Wisconsin’s birth rate is falling, but why?

Focus #13 • July 2018


Wisconsin’s birth rate is at its lowest point in at least a generation. Annual births are at a near-low for the time period, and the fertility rate has declined as well over the past decade. Given the state’s recent history of net out-migration, this trend deserves consideration by policy makers. Together, those challenges could complicate efforts to grow the state’s workforce and its economy.

With Wisconsin’s population aging and its businesses reporting labor shortages, policymakers need to keep an eye on the workforce of the future. Data show one key source of new workers is on the decline: Mirroring a national trend, Wisconsin’s birth rate has fallen steadily over the past three decades. According to data from the Wisconsin Department of Health Services, the number of babies delivered annually for every 1,000 people in the state is at its lowest point in at least a generation.

Several measures are important for understanding trends in birth and fertility. While annual births tell us how many children are born each year, the birth rate effectively compares that number to the state’s total population. A related metric, the fertility rate, is meant to express births relative to the population of residents capable of childbearing, generally considered to be women between the ages of 15 and 44.
Annual births in Wisconsin peaked in 2007 at 72,757, but dropped rapidly afterward to 66,593 in 2016. That is just 103 births above a three-decade low set in 1997. The state’s fertility rate (births per 1,000 women aged 15-44) has declined as well over the past decade.

Birth and fertility rates are influenced by a variety of demographic, social, and economic factors. Nationally and in Wisconsin, an aging population has put downward pressure on the birth rate, as a smaller share of women are capable of bearing children. Additionally, couples tend to postpone having children when the economy is weak.

Declining birth and fertility rates are especially important in Wisconsin given the state’s recent history of net out-migration. Since the mid-2000s, Wisconsin has lost more residents to migration than it has gained.

Together, these trends could add to the state’s future labor challenges. The most recent state projections suggest Wisconsin’s working-age population (20-64) will decline by 0.2% between 2010 and 2040, while the retirement-age population will nearly double. But these estimates may be too optimistic, since they assume the state will net nearly 300,000 residents through migration and that annual births will rise.

Birth and fertility in Wisconsin

Over the past three decades, Wisconsin’s birth rate fell 22.3%, from 14.8 births per 1,000 residents in 1989 to 11.5 in 2016. (See Figure) The trend does not appear to be abating; Wisconsin’s birth rate has fallen in all but one year since 2007.

Wisconsin’s fertility rate has risen and fallen over the decades. That said, despite a slight increase since 2013, the fertility rate has been declining since 2007. In 2016, the state saw 61.6 births per 1,000 women ages 15 to 44, down from 64.1 in 1989.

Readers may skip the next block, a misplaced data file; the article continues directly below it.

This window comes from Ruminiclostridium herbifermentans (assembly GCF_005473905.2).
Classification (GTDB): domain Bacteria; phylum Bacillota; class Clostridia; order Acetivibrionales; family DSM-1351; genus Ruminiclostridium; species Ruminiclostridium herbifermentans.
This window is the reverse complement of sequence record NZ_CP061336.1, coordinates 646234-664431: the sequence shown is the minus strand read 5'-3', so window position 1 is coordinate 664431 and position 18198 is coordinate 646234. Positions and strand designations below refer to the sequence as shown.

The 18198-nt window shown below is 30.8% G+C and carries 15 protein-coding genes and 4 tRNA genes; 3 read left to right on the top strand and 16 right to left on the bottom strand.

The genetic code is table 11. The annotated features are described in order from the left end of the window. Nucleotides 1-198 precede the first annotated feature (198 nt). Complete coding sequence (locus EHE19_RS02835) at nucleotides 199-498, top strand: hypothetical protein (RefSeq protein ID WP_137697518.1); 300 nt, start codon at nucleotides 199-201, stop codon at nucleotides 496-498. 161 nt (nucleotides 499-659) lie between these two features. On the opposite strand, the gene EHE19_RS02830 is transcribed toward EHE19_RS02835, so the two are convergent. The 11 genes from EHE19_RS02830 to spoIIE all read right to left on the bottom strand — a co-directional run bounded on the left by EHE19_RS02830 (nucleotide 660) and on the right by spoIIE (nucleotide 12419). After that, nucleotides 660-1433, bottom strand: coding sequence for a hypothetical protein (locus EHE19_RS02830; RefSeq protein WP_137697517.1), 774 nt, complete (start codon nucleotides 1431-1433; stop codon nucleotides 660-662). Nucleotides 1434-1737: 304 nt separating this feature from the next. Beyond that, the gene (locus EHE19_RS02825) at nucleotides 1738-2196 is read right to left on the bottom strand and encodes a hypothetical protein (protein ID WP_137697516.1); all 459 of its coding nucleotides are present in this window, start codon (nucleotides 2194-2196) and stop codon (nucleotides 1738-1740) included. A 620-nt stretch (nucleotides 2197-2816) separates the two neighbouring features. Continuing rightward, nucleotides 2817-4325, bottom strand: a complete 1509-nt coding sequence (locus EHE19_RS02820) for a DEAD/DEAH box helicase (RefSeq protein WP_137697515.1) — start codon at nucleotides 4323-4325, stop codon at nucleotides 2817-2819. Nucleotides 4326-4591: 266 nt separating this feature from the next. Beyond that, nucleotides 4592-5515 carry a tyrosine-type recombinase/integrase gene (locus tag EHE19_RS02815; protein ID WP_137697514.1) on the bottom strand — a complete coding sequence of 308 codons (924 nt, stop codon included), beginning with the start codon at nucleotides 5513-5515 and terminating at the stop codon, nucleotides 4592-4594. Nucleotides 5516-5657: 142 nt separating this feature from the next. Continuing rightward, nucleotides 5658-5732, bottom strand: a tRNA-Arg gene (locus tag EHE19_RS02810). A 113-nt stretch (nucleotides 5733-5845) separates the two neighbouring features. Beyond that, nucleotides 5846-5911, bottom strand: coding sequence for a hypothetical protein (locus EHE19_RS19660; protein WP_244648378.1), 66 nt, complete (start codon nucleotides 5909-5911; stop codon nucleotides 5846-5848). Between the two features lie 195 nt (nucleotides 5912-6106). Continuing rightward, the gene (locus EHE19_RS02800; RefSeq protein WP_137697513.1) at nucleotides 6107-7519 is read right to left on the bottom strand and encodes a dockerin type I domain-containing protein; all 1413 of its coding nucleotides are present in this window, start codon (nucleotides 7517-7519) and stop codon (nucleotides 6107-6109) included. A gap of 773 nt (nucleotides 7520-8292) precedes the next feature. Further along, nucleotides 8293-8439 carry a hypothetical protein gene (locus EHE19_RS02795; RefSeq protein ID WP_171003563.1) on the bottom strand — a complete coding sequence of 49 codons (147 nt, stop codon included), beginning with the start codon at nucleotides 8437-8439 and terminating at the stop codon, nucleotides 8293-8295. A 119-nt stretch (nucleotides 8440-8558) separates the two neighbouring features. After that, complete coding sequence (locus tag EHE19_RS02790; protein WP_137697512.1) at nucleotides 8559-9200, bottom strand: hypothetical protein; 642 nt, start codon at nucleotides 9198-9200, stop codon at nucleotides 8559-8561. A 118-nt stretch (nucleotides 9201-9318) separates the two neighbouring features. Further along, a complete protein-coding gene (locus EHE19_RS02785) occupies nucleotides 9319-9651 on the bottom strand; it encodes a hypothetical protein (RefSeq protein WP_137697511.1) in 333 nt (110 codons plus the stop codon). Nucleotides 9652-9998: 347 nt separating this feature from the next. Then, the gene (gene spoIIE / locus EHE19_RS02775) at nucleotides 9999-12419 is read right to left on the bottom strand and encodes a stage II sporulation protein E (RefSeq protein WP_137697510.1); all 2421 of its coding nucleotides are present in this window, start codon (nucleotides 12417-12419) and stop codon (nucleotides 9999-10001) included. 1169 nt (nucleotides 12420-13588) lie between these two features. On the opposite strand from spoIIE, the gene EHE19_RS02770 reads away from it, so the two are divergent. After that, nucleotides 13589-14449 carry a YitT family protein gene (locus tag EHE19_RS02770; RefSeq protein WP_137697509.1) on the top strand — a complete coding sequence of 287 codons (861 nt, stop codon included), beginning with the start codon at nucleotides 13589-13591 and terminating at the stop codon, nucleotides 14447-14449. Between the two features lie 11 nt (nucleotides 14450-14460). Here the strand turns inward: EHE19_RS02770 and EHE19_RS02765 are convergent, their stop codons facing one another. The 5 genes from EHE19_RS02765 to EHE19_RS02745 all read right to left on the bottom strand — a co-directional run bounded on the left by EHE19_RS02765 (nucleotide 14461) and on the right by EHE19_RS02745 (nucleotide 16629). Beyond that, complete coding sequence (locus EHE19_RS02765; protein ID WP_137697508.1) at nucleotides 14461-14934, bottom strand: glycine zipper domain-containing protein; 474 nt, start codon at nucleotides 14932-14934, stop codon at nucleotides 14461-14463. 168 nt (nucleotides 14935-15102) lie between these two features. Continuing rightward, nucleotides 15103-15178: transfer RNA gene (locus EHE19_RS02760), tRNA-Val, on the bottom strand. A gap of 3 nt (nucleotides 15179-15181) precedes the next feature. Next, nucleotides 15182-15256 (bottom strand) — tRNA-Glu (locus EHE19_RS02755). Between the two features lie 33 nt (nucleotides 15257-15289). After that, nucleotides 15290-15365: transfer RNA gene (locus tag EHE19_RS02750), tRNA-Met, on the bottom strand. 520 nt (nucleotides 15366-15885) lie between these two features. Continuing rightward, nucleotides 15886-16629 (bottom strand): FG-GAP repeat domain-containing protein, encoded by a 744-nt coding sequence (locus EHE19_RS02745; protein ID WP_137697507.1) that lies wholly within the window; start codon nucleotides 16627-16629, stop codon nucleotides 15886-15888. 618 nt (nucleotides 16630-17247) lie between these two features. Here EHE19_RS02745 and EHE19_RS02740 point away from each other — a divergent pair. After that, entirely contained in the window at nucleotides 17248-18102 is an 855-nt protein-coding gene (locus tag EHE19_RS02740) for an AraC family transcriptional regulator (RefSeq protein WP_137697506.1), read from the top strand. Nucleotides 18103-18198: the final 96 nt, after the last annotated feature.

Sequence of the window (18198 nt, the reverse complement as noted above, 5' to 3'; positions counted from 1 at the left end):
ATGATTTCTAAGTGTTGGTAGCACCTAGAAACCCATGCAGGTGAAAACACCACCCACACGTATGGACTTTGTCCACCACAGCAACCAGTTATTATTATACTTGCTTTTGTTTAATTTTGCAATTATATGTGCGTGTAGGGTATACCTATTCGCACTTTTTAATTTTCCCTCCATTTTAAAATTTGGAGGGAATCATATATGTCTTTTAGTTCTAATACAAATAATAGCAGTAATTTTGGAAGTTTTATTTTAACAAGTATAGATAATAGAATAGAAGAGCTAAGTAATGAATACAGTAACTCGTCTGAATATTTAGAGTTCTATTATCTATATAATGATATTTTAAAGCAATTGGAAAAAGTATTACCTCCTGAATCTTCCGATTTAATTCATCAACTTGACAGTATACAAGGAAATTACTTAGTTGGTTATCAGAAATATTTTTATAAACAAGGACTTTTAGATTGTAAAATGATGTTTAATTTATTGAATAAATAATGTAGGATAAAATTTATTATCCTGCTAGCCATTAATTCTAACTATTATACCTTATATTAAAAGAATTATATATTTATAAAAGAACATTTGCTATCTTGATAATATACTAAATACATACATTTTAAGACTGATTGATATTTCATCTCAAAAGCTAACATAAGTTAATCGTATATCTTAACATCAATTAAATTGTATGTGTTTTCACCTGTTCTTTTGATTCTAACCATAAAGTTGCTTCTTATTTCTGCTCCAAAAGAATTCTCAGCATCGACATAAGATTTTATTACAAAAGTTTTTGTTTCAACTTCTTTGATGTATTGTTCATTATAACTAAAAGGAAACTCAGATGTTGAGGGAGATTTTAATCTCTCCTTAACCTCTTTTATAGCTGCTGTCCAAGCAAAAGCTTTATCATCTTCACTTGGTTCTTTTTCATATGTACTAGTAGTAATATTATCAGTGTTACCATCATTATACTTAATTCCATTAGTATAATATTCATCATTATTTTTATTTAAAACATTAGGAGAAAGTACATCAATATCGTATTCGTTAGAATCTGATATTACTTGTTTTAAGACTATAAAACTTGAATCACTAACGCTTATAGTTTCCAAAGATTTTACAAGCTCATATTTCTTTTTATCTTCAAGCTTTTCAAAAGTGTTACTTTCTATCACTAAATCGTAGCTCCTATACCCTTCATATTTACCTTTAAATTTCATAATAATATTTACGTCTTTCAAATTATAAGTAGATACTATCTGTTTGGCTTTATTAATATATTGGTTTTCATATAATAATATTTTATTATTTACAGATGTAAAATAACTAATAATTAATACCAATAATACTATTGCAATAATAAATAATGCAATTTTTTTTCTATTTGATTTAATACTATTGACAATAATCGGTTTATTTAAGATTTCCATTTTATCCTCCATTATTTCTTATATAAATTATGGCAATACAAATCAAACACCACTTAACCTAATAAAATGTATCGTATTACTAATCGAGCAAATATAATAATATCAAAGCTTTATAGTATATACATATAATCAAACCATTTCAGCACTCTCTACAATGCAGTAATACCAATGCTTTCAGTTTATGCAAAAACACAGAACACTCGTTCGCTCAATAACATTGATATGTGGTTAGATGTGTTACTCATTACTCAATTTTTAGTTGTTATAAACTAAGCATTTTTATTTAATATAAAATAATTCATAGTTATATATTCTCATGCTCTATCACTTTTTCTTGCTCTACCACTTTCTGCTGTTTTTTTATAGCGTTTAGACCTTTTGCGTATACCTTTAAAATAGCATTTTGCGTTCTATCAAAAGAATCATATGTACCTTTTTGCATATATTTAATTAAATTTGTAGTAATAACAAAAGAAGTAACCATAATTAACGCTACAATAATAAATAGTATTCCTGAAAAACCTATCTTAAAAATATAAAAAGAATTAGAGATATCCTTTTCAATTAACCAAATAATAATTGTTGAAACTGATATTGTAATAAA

These trends can be attributed in part to Wisconsin’s aging population. The decline in the birth rate over the years can be partially explained by the shrinking share of women between the ages of 15 and 44. While the total population of Wisconsin has continued to increase over the past three decades, the state has fewer women of child-bearing age now (1.08 million) than it did in 1989 (1.12 million). Similarly, because most births occur with mothers between ages 20 and 34, a drop in the share of women in those peak years can also lower the fertility rate.

Additionally, there is evidence to suggest that couples tend to postpone child-bearing during economic declines. The Pew Research Center found that states with the largest downturns in 2007-08 were most likely to experience large drops in fertility in the following years. The coming years will clarify whether the recent drop in fertility is a temporary or lasting change.

National Context

Compared to other states, Wisconsin’s birth rate is relatively low, ranking 38th of the 50 states and 5.6% below the national average of 12.2 births per 1,000 people. Wisconsin’s fertility rate, by contrast, is only slightly lower (0.7%) than the national average of 62. Among the states, Wisconsin’s fertility rate is near the median, ranking 28th. States with the highest birth and fertility rates are scattered throughout the West, while those with the lowest rates are clustered in New England.

The decline in the state birth rate mirrors a national trend; since 1989, the U.S. and Wisconsin birth rates have fallen by 25.5% and 22.3%, respectively. When it comes to fertility, however, the state has recently diverged from the rest of the country. Although Wisconsin’s fertility rate remains slightly below the national average, the gap has narrowed substantially in recent years. (See Figure) As recently as 2002, the national rate exceeded the Wisconsin rate by 6.3 babies per 1,000 women of child-bearing age. By 2016, however, the gap had narrowed to 0.4.

Because today’s children are tomorrow’s students, workers, and citizens, the birth rate can have a long-term effect on Wisconsin. As state leaders consider policies such as immigration, taxes, and family leave, they may want to take into account the decline in this rate.